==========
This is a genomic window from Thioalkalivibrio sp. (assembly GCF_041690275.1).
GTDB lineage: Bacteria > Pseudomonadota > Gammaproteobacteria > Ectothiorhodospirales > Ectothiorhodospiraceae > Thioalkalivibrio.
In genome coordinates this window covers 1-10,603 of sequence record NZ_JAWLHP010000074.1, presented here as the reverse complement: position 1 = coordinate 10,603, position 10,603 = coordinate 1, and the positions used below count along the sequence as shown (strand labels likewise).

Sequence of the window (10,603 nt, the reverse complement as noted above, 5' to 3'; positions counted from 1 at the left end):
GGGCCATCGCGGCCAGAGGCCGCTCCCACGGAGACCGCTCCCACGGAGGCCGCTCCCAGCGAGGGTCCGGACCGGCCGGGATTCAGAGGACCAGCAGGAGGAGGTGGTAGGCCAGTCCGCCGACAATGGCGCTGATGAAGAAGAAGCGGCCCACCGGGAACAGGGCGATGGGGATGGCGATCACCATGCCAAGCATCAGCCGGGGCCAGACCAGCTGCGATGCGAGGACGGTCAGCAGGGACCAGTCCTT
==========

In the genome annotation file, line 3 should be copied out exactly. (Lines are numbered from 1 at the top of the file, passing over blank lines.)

In genome coordinates this window covers 1-10,603 of sequence record NZ_JAWLHP010000074.1, presented here as the reverse complement: position 1 = coordinate 10,603, position 10,603 = coordinate 1, and the positions used below count along the sequence as shown (strand labels likewise).